Years ago, I went to a garage sale and loaded a cardboard box with old kitchen gadgets, pots, pans and even an old oil tin from the basement of the sale. When I arrived home, I noticed that the muffin tin uncharacteristically had 8 sections. It would make the perfect holder for 8 potatoes for the latke mobile menorah that I decided to create. I used an old croquet trolley to mount the muffin tin, pots, pans, whisks, strainers, and twisted an old candelabra to make an arm held high to hold the shamas. Looking through the utensils, I found a Star of David cookie cutter which I incorporated as well, and interpreted as meaning "yes, all this unrelated junk was meant to be a menorah."
Even though my menorah is dedicated to the latke, the symbolic fried food that I make for chanukah comes from my Hungarian roots: langos.
Langos (pronounced LAN-go-sh)
As a shortcut, go to the supermarket and buy uncooked pizza dough. Let it rise once at room temperature, then form into discs about 6 inches round and a third of an inch high. Heat about one inch of cooking oil, such as canola oil, in a frying pan until hot. Place the discs of dough in the frying pan and cook both sides until brown and puffy. In Hungary, it is served as a savory delight so sprinkle with coarse salt and pepper, some people like to rub it with garlic. As a Canadian treat, omit salt and pepper and serve it with maple syrup for the Chanukah celebrants to dunk.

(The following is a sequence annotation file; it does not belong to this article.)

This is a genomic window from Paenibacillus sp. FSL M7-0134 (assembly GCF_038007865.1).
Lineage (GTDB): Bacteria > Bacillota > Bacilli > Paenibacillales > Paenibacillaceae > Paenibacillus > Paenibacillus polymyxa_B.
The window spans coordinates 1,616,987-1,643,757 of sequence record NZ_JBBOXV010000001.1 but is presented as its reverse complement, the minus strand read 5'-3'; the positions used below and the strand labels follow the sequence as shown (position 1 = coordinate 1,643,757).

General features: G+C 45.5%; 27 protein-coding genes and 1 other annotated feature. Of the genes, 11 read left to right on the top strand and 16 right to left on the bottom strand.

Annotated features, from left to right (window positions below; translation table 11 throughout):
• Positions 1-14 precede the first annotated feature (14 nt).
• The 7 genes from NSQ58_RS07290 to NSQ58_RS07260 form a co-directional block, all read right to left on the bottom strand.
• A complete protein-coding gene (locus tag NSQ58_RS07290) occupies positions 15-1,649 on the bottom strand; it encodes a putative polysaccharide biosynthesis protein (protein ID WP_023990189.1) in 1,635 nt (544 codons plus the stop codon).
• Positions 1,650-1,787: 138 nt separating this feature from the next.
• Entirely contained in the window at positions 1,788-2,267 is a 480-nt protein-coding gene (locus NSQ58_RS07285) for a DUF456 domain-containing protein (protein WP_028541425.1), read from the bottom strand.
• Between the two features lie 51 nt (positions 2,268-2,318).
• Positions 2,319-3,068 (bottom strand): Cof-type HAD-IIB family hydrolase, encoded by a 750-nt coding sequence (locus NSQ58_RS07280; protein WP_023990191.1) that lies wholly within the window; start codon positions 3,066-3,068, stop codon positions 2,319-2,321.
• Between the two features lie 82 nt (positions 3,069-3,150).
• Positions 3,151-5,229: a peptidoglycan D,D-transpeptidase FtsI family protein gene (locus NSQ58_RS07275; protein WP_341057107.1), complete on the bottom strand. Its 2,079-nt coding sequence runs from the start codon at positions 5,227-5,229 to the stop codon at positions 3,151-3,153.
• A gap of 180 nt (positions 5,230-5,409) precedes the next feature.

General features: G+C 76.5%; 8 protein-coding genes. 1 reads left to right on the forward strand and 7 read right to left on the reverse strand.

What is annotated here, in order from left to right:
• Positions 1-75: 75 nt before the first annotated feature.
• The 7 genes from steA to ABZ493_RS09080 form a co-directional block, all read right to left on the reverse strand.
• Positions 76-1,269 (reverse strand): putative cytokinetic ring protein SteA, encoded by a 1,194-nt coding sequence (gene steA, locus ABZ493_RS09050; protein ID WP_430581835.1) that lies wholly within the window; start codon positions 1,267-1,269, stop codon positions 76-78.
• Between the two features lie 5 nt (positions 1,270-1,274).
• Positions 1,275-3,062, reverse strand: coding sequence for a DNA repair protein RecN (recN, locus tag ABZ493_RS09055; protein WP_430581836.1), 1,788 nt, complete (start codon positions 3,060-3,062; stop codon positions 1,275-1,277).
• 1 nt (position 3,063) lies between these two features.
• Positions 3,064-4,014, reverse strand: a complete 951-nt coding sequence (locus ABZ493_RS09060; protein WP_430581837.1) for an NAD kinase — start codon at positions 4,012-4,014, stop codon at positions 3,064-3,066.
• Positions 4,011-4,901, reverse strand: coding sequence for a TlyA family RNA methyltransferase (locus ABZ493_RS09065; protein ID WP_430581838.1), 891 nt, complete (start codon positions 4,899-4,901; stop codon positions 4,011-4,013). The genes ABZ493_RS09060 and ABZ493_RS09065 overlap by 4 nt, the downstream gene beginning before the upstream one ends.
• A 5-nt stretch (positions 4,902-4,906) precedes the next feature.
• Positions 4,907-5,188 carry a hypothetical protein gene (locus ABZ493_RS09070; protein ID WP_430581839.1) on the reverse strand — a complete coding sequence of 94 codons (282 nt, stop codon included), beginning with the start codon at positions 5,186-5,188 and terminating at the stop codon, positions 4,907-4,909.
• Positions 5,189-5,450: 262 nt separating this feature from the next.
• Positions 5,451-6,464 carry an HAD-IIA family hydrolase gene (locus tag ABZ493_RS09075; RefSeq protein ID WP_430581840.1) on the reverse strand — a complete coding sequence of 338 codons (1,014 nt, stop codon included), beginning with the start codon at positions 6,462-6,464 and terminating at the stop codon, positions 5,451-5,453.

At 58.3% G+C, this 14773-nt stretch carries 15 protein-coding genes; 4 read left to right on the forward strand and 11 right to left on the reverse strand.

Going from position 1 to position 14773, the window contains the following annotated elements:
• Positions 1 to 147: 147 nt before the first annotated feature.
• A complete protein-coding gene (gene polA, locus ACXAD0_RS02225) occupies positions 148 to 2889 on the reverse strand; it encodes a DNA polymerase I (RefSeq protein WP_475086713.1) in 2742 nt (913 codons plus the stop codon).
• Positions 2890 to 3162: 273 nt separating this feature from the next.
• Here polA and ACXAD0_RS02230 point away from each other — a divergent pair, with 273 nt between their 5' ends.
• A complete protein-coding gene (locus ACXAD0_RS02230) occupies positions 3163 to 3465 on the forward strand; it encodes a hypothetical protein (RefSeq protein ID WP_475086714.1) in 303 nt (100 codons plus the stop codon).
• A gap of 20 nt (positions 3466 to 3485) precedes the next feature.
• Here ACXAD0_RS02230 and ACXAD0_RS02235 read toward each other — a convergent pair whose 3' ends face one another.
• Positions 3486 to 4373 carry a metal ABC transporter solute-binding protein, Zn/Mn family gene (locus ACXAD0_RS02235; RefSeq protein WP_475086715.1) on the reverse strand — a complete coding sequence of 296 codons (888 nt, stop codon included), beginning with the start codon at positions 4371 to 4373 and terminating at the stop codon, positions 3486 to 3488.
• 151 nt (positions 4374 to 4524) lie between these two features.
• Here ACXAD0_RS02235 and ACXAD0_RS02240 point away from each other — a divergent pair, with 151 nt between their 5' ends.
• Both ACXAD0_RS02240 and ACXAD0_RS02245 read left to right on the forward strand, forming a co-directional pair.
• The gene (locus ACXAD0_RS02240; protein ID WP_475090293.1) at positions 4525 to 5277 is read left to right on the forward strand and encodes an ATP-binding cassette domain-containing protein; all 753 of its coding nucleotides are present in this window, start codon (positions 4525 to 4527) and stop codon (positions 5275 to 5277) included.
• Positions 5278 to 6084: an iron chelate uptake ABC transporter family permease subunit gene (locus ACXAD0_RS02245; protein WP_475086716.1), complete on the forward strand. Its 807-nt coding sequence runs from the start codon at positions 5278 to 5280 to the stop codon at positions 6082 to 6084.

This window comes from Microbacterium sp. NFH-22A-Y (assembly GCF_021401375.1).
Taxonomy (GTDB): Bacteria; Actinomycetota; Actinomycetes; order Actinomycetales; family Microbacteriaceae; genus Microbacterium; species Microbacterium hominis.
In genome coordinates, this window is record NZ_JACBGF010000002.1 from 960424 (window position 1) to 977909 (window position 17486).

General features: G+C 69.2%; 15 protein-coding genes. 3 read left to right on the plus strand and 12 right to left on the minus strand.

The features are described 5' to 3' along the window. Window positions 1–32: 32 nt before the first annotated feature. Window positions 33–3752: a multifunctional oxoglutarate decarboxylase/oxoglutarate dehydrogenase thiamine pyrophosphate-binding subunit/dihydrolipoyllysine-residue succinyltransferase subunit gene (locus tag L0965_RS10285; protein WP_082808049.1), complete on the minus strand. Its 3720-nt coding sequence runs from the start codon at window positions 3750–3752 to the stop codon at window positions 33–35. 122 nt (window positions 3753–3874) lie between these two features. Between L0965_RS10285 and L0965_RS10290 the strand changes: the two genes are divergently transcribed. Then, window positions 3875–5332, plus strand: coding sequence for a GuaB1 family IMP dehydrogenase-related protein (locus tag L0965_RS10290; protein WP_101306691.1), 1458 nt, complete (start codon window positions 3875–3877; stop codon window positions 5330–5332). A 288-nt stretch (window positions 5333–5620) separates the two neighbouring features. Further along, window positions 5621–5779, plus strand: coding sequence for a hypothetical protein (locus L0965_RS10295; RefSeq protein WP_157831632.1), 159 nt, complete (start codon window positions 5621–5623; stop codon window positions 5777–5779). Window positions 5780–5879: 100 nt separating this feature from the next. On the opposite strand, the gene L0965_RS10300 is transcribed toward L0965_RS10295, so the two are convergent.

This blog post was orignally posted on Reiss' blog which features her garden and culinary adventures Vivian Reiss Blog www.vivianreiss.com
The menorah was exhibited at Reiss' boutique designer apartments and boutique office building in Toronto:
Designer Apartments for Rent Toronto www.annexrentals.com
Artist Designed Office Space for Lease www.124Merton.com
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